DEVONthink Pro 3.0beta4 - Knowledge base...
DEVONthink Pro is your essential assistant for today's world, where almost everything is digital. From shopping receipts to important research papers, your life often fills your hard drive in the... Read more
Adobe Creative Cloud 4.9.0.512 - Access...
Adobe Creative Cloud costs $20.99/month for a single app, or $52.99/month for the entire suite. Introducing Adobe Creative Cloud desktop applications, including Adobe Photoshop CC and Illustrator CC... Read more
SketchUp 19.1.174 - Create 3D design con...
SketchUp is an easy-to-learn 3D modeling program that enables you to explore the world in 3D. With just a few simple tools, you can create 3D models of houses, sheds, decks, home additions,... Read more
ClamXav 3.0.12 - Virus checker based on...
ClamXav is a popular virus checker for OS X. Time to take control ClamXAV keeps threats at bay and puts you firmly in charge of your Mac’s security. Scan a specific file or your entire hard drive.... Read more
BetterTouchTool 3.151 - Customize multi-...
BetterTouchTool adds many new, fully customizable gestures to the Magic Mouse, Multi-Touch MacBook trackpad, and Magic Trackpad. These gestures are customizable: Magic Mouse: Pinch in / out (zoom)... Read more
FontExplorer X Pro 6.0.9 - Font manageme...
FontExplorer X Pro is optimized for professional use; it's the solution that gives you the power you need to manage all your fonts. Now you can more easily manage, activate and organize your... Read more
Dropbox 77.4.131 - Cloud backup and sync...
Dropbox is an application that creates a special Finder folder that automatically syncs online and between your computers. It allows you to both backup files and keeps them up-to-date between systems... Read more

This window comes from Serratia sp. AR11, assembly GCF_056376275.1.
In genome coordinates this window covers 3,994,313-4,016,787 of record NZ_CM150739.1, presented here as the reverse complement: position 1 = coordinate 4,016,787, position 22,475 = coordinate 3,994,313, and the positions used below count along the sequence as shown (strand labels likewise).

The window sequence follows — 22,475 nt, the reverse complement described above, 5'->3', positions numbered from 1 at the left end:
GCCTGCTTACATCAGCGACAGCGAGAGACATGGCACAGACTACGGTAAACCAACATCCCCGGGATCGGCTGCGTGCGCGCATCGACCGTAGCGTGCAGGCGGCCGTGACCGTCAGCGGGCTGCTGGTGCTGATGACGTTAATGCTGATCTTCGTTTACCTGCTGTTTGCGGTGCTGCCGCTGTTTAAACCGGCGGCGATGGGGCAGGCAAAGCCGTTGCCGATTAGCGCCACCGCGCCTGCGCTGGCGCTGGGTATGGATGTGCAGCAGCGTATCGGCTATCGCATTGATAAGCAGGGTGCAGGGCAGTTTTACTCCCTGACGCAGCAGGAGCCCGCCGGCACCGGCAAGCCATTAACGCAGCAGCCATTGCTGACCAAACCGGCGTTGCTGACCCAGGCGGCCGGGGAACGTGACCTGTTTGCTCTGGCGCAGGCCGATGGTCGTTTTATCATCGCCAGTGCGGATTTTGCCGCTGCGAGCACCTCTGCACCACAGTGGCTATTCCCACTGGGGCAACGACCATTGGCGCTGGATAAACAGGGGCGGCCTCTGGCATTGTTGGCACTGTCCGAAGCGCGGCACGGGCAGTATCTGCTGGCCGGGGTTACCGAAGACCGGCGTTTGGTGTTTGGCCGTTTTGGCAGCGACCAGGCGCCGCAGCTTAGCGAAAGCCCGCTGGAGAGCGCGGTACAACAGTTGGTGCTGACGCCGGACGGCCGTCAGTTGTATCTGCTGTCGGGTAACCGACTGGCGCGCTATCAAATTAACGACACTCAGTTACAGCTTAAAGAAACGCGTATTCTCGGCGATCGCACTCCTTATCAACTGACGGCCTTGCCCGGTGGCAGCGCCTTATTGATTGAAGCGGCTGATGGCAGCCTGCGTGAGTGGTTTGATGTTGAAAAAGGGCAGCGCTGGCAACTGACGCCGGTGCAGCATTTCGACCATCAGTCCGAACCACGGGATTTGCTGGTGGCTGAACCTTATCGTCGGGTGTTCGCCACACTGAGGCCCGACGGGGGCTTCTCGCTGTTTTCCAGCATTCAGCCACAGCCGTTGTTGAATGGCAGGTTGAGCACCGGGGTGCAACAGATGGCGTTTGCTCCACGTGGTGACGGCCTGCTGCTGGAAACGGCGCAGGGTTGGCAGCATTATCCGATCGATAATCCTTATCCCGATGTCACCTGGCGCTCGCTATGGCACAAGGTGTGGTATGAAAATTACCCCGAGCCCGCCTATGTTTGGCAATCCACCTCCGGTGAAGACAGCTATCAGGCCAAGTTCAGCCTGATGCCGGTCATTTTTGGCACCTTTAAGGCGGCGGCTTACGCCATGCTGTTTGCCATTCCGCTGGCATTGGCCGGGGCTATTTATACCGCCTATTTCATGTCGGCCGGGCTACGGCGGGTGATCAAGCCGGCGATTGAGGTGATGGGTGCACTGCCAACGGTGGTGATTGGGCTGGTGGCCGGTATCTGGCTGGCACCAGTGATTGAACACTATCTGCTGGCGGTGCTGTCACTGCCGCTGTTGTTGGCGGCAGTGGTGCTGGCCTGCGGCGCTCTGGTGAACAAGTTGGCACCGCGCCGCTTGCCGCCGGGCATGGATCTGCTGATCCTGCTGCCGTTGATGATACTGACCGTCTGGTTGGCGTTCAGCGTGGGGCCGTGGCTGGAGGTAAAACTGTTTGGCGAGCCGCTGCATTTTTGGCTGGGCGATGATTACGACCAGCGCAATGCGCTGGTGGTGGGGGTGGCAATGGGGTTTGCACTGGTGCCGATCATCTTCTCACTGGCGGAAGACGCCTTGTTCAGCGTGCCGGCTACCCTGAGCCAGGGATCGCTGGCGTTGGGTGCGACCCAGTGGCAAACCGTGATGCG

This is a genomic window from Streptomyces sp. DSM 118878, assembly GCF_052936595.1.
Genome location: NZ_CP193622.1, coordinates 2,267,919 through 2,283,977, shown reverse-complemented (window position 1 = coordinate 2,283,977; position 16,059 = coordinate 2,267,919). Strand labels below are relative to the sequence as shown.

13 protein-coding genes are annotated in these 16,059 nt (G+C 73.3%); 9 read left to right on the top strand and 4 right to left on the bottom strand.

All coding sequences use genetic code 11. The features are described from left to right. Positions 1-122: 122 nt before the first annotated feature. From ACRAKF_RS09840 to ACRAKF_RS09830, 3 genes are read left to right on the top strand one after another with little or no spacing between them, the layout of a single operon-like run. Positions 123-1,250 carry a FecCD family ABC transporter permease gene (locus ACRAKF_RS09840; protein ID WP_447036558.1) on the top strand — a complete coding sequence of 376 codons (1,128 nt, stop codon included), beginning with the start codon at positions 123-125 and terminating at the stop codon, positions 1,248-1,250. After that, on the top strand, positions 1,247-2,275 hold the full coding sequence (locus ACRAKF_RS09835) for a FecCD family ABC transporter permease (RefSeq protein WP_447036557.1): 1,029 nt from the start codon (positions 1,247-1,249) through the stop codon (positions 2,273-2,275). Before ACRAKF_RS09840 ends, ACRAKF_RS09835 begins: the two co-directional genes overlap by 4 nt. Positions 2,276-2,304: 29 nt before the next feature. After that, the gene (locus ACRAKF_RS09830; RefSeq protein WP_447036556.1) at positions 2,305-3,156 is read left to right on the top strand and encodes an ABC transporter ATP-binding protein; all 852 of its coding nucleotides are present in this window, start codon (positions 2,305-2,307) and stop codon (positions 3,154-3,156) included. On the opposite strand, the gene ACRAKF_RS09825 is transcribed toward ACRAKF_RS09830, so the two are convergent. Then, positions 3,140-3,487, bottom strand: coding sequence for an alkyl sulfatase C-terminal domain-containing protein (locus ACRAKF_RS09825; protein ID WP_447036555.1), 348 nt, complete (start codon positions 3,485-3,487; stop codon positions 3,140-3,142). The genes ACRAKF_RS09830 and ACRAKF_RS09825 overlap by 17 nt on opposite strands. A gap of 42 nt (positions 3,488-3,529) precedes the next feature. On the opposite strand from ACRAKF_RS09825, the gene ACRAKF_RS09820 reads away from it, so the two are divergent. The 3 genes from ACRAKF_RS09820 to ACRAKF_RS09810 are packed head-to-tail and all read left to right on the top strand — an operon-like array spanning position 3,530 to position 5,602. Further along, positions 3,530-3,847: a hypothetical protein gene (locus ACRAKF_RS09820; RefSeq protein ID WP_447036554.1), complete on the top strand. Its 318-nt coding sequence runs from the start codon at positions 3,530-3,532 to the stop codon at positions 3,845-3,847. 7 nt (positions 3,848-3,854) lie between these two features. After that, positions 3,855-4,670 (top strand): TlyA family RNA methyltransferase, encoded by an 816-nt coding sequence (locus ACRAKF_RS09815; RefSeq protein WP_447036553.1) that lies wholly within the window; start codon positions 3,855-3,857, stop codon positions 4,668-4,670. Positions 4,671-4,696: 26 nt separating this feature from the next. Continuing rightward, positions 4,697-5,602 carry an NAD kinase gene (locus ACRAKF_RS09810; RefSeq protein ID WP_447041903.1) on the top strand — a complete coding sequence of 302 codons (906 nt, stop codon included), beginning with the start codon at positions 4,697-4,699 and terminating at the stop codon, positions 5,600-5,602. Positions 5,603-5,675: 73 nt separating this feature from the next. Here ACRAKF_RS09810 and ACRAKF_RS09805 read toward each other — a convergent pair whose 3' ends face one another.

Latest Forum Discussions

See All

Upcoming visual novel Arranged shines a...
If you’re in the market for a new type of visual novel designed to inform and make you think deeply about its subject matter, then Arranged by Kabuk Games could be exactly what you’re looking for. It’s a wholly unique take on marital traditions in... | Read more »
TEPPEN guide - The three best decks in T...
TEPPEN’s unique take on the collectible card game genre is exciting. It’s just over a week old, but that isn’t stopping lots of folks from speculating about the long-term viability of the game, as well as changes and additions that will happen over... | Read more »
Intergalactic puzzler Silly Memory serve...
Recently released matching puzzler Silly Memory is helping its fans with their intergalactic journeys this month with some very special offers on in-app purchases. In case you missed it, Silly Memory is the debut title of French based indie... | Read more »
TEPPEN guide - Tips and tricks for new p...
TEPPEN is a wild game that nobody asked for, but I’m sure glad it exists. Who would’ve thought that a CCG featuring Capcom characters could be so cool and weird? In case you’re not completely sure what TEPPEN is, make sure to check out our review... | Read more »
Dr. Mario World guide - Other games that...
We now live in a post-Dr. Mario World world, and I gotta say, things don’t feel too different. Nintendo continues to squirt out bad games on phones, causing all but the most stalwart fans of mobile games to question why they even bother... | Read more »
Strategy RPG Brown Dust introduces its b...
Epic turn-based RPG Brown Dust is set to turn 500 days old next week, and to celebrate, Neowiz has just unveiled its biggest and most exciting update yet, offering a host of new rewards, increased gacha rates, and a brand new feature that will... | Read more »
Dr. Mario World is yet another disappoin...
As soon as I booted up Dr. Mario World, I knew I wasn’t going to have fun with it. Nintendo’s record on phones thus far has been pretty spotty, with things trending downward as of late. [Read more] | Read more »
Retro Space Shooter P.3 is now available...
Shoot-em-ups tend to be a dime a dozen on the App Store, but every so often you come across one gem that aims to shake up the genre in a unique way. Developer Devjgame’s P.3 is the latest game seeking to do so this, working as a love letter to the... | Read more »
Void Tyrant guide - Guildins guide